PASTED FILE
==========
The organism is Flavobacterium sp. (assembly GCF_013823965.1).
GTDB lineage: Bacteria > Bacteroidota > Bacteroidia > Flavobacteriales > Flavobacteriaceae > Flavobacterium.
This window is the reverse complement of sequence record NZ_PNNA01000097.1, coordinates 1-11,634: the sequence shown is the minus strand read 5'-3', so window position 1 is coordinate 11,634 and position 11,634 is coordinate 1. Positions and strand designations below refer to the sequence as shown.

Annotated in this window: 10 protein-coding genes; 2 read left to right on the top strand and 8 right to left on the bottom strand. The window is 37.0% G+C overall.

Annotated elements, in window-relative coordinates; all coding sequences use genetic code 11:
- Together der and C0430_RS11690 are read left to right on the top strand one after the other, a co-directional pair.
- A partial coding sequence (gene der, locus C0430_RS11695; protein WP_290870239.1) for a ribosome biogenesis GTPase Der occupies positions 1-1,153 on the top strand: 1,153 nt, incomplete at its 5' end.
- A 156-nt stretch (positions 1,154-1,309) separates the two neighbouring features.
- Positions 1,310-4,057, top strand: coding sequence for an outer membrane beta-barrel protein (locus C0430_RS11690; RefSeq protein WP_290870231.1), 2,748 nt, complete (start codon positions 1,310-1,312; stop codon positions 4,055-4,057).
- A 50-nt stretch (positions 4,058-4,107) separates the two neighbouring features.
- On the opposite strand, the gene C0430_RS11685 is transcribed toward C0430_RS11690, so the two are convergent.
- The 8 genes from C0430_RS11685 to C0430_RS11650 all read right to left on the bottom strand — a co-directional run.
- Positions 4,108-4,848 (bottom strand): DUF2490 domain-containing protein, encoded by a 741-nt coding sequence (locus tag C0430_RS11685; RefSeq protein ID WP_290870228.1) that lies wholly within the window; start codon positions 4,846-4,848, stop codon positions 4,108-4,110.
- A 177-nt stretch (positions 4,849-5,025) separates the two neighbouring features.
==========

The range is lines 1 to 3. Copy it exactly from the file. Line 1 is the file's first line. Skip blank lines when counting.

The organism is Flavobacterium sp. (assembly GCF_013823965.1).
GTDB lineage: Bacteria > Bacteroidota > Bacteroidia > Flavobacteriales > Flavobacteriaceae > Flavobacterium.
This window is the reverse complement of sequence record NZ_PNNA01000097.1, coordinates 1-11,634: the sequence shown is the minus strand read 5'-3', so window position 1 is coordinate 11,634 and position 11,634 is coordinate 1. Positions and strand designations below refer to the sequence as shown.